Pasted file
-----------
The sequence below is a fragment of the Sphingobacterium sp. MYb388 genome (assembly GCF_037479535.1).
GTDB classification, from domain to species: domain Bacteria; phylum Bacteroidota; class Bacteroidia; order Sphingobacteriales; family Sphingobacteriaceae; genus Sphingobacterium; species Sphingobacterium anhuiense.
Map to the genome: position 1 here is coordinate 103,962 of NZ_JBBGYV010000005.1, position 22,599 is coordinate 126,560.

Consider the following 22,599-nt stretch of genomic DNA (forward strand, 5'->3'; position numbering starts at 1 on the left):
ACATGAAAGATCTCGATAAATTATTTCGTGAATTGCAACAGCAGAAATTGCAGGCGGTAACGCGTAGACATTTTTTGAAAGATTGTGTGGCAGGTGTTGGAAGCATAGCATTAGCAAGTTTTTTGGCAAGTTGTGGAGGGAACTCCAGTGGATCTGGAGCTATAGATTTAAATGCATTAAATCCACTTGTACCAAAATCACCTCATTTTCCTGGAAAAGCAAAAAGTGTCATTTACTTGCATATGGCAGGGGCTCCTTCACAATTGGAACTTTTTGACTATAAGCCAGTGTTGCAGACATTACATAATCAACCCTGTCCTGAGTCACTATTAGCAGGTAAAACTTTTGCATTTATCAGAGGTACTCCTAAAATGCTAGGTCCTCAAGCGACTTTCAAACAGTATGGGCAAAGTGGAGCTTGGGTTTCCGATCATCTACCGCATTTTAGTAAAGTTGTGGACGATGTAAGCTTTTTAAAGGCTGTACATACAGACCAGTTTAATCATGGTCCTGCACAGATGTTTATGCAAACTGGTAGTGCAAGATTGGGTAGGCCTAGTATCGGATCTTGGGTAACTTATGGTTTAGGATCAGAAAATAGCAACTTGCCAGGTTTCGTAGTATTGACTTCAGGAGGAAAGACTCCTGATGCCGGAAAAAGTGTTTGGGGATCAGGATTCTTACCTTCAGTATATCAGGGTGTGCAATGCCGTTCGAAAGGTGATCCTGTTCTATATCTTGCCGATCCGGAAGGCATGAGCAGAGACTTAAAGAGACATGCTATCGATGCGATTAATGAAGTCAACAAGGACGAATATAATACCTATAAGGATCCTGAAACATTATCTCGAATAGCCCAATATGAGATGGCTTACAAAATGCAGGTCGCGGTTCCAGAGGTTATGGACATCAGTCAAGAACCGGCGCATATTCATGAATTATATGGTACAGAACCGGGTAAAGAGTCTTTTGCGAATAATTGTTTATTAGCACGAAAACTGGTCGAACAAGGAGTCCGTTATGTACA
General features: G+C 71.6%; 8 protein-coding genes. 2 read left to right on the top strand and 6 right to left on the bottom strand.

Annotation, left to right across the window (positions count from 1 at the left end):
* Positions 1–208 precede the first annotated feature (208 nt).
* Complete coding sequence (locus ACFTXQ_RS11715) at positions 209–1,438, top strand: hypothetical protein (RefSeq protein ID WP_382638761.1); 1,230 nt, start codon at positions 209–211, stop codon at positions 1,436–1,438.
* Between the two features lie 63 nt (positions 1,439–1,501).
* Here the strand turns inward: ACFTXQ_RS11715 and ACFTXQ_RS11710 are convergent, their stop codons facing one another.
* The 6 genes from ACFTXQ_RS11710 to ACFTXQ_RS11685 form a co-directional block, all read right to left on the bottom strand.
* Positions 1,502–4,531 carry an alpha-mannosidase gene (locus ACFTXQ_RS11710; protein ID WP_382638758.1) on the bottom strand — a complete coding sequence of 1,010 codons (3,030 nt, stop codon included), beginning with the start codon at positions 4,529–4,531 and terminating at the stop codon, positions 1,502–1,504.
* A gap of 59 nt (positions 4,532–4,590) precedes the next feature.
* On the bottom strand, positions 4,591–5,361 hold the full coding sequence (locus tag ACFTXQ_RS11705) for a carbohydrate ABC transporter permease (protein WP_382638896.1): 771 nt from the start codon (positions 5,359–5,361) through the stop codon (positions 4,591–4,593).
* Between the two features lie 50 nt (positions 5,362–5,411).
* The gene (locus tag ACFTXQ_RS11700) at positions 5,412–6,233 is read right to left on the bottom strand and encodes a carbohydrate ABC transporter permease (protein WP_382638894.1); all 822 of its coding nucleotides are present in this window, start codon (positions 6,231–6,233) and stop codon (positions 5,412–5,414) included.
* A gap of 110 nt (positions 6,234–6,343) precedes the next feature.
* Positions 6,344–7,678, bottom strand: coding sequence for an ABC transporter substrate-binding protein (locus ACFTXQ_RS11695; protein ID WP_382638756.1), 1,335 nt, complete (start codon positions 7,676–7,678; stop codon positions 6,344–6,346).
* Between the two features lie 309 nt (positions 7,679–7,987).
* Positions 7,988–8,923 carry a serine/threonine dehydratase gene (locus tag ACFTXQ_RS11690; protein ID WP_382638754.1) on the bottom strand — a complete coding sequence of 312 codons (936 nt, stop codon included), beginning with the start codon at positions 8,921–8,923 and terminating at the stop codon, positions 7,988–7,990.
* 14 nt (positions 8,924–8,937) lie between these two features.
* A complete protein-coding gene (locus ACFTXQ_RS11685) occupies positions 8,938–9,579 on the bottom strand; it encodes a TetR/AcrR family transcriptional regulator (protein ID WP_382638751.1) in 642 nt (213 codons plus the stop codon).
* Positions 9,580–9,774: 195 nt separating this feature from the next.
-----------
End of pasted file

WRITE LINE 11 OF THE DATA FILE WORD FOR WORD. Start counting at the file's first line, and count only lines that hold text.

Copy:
* Here the strand turns inward: ACFTXQ_RS11715 and ACFTXQ_RS11710 are convergent, their stop codons facing one another.